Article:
The first, Moore's Law, underlies increasingly fast product development cycles. This applies to hardware platforms, operating systems, applications and essentially all technology products. In the time of the venerable 360, it took IBM 10 years to implement the successor platform, the 370.
Today, hardware manufacturers introduce major platform changes every two to three years, and processors are upgraded every few months. While this provides increasing price/performance benefits for IT organizations, it leads to our second "truth". Faster technology adoption cycles result in an emphasis on technical skills at the expense of process skills.
After 20 years of relatively slow technology evolution, IT organizations developed mature operational processes. While these processes were not based on formal standards, they still contained the hallmarks of maturity.
Roles were well understood and documented. Division of responsibility resulted in more secure, higher quality systems. Change management was a standard discipline and respected by the organization.
The slow evolvement of major products also allowed IT professionals to perfect their craft in a way seldom seen in today's Internet world. As an example, IBM's CICS, a software product that launched the revolution of online computing for enterprises, was introduced in 1969. Systems Programmers in our typical data center of 1984 would have had 15 years of exposure to this key technology. This gave professionals the time to master the technical aspects of their profession, without sacrificing a focus on process disciplines.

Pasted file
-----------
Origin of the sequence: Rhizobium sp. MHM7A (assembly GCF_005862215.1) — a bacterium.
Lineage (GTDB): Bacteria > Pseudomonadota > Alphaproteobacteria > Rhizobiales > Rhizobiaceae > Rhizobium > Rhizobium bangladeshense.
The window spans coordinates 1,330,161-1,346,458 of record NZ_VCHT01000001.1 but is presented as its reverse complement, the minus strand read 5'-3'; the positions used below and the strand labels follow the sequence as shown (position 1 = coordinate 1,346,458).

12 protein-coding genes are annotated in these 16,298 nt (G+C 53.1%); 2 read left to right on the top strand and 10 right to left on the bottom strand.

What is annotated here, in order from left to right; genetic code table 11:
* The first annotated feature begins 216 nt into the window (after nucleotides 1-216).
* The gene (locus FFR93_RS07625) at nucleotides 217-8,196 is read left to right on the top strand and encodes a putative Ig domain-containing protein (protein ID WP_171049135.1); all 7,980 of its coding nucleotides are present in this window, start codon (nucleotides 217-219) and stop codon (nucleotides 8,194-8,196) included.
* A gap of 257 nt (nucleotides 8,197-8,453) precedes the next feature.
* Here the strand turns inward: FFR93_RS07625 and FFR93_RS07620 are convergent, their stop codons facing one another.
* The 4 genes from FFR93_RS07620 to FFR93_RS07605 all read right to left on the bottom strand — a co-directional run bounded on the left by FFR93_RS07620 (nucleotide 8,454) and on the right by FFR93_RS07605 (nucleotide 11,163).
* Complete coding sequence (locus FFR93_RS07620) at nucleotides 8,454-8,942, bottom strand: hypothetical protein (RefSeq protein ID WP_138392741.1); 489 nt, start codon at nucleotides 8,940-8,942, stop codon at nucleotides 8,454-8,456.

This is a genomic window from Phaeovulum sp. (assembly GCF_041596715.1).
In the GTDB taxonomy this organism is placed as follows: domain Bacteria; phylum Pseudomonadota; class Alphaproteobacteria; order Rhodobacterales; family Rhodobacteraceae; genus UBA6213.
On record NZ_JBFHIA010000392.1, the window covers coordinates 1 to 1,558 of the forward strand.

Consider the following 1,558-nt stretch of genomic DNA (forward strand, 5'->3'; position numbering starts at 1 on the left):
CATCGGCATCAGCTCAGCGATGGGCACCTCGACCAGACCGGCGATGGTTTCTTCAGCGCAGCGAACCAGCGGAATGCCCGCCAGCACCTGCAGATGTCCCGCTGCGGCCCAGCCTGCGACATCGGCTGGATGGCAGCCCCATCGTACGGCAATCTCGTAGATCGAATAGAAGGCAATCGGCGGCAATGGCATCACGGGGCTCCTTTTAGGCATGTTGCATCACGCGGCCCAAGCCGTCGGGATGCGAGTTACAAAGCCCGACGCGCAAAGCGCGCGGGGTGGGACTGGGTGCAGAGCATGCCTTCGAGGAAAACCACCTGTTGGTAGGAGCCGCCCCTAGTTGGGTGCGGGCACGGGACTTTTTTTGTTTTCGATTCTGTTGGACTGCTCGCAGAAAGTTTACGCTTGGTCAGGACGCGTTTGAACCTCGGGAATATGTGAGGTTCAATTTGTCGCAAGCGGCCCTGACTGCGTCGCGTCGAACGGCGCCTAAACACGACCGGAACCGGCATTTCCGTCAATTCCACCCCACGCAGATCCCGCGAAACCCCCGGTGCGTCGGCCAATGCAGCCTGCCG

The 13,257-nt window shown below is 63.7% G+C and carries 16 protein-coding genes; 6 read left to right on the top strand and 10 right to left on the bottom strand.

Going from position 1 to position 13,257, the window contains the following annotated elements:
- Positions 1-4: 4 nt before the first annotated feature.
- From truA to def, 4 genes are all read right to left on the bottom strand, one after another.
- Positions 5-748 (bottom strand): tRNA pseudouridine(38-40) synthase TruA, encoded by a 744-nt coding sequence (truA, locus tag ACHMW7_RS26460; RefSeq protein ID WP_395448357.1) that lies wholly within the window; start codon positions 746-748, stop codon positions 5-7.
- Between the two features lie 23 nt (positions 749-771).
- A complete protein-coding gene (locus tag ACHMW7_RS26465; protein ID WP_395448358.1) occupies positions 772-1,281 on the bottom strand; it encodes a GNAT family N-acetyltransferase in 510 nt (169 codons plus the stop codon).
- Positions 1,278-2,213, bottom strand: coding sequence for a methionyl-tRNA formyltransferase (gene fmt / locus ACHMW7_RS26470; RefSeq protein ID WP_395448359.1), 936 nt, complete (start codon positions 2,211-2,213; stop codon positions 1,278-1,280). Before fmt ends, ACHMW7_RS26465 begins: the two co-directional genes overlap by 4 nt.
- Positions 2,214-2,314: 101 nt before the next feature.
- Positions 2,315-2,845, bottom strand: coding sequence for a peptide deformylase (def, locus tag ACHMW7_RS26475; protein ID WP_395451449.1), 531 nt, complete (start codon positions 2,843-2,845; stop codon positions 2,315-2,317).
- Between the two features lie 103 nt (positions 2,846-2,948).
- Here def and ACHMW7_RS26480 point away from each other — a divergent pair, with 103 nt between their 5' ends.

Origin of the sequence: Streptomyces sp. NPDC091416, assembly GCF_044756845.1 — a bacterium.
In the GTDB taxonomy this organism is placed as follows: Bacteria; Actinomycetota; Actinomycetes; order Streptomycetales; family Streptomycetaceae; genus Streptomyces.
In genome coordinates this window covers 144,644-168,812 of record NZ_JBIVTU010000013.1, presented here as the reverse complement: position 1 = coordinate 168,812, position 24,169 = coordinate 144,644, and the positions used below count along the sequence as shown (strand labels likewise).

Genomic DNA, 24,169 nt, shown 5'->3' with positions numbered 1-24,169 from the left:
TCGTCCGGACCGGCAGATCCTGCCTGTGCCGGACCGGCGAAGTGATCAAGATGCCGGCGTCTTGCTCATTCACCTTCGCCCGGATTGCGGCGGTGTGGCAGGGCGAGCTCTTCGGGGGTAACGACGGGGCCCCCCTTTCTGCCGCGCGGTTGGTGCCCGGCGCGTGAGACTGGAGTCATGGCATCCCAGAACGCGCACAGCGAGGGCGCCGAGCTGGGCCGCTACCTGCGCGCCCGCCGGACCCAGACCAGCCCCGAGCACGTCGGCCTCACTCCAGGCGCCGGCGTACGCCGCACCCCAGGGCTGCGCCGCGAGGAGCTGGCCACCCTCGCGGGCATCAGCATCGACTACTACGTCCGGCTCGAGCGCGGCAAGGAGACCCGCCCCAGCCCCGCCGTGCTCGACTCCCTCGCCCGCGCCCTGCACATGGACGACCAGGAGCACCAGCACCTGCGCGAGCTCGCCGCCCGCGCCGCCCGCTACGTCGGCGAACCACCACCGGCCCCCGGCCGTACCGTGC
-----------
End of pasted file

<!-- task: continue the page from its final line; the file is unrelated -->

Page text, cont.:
Ironically, as enterprises were entering a golden age of maturity, several historical events were happening that would revolutionize the IT world in positive and negative ways. First, a new breed of systems typically called "departmental," or "minicomputers," was emerging from manufacturers such as Digital Equipment and Hewlett Packard. Second, the IBM PC, introduced in 1981 was starting to gain mindshare in corporations. This, along with the subsequent introduction of Microsoft Windows in 1985, would usher in the desktop computing era.
These new systems were frequently implemented by business units outside of the IT organization. While they enabled a new paradigm of fast delivery cycles to end users and unprecedented desktop analytical capabilities, they reversed the trend of increasing process maturity.
Let's advance the clock forward to today and look at the state of technology adoption cycles versus process maturity. The continued acceleration of technology advancement has two insidious side effects.
First, new hardware technology seemingly no longer "requires" specialized environments or installation professionals. This has created the "Copier Room Data Center". This allows anyone with an Office Depot credit card to setup their own "data center". The end result is a Data Center completely lacking in such features as security, uninterruptible power and fire suppression.
The second side effect is a chronic focus on learning the "technology of the week." Our mainframe systems programmer of the 1980's still has CICS available today as a relevant technology! In today's world of Internet based computing, IT professionals are forced to learn brand new technologies on a yearly basis.